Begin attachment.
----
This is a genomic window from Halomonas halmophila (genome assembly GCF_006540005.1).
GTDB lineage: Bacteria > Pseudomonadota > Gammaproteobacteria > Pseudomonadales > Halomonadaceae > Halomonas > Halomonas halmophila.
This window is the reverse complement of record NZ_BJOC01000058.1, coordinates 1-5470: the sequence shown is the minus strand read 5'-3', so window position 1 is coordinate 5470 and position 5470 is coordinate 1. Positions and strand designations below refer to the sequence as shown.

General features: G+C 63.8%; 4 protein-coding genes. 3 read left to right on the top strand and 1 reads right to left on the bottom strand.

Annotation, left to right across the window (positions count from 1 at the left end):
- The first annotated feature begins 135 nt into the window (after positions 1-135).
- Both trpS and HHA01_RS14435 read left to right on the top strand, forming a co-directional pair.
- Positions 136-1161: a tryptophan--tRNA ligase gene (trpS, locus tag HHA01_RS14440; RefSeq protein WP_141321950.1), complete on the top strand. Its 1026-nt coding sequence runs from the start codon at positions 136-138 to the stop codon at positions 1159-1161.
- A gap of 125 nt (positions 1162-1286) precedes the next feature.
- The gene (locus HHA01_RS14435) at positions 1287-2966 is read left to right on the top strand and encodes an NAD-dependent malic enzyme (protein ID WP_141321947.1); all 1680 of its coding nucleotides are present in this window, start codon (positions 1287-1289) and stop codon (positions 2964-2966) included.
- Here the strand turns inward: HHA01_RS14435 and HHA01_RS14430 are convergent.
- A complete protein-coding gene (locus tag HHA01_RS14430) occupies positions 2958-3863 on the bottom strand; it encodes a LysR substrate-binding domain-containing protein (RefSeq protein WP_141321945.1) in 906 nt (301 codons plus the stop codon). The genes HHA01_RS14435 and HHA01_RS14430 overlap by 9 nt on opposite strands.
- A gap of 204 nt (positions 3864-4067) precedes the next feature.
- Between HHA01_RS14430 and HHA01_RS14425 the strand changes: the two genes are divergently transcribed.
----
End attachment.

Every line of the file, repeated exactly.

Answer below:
This is a genomic window from Halomonas halmophila (genome assembly GCF_006540005.1).
GTDB lineage: Bacteria > Pseudomonadota > Gammaproteobacteria > Pseudomonadales > Halomonadaceae > Halomonas > Halomonas halmophila.
This window is the reverse complement of record NZ_BJOC01000058.1, coordinates 1-5470: the sequence shown is the minus strand read 5'-3', so window position 1 is coordinate 5470 and position 5470 is coordinate 1. Positions and strand designations below refer to the sequence as shown.

General features: G+C 63.8%; 4 protein-coding genes. 3 read left to right on the top strand and 1 reads right to left on the bottom strand.

Annotation, left to right across the window (positions count from 1 at the left end):
- The first annotated feature begins 135 nt into the window (after positions 1-135).
- Both trpS and HHA01_RS14435 read left to right on the top strand, forming a co-directional pair.
- Positions 136-1161: a tryptophan--tRNA ligase gene (trpS, locus tag HHA01_RS14440; RefSeq protein WP_141321950.1), complete on the top strand. Its 1026-nt coding sequence runs from the start codon at positions 136-138 to the stop codon at positions 1159-1161.
- A gap of 125 nt (positions 1162-1286) precedes the next feature.
- The gene (locus HHA01_RS14435) at positions 1287-2966 is read left to right on the top strand and encodes an NAD-dependent malic enzyme (protein ID WP_141321947.1); all 1680 of its coding nucleotides are present in this window, start codon (positions 1287-1289) and stop codon (positions 2964-2966) included.
- Here the strand turns inward: HHA01_RS14435 and HHA01_RS14430 are convergent.
- A complete protein-coding gene (locus tag HHA01_RS14430) occupies positions 2958-3863 on the bottom strand; it encodes a LysR substrate-binding domain-containing protein (RefSeq protein WP_141321945.1) in 906 nt (301 codons plus the stop codon). The genes HHA01_RS14435 and HHA01_RS14430 overlap by 9 nt on opposite strands.
- A gap of 204 nt (positions 3864-4067) precedes the next feature.
- Between HHA01_RS14430 and HHA01_RS14425 the strand changes: the two genes are divergently transcribed.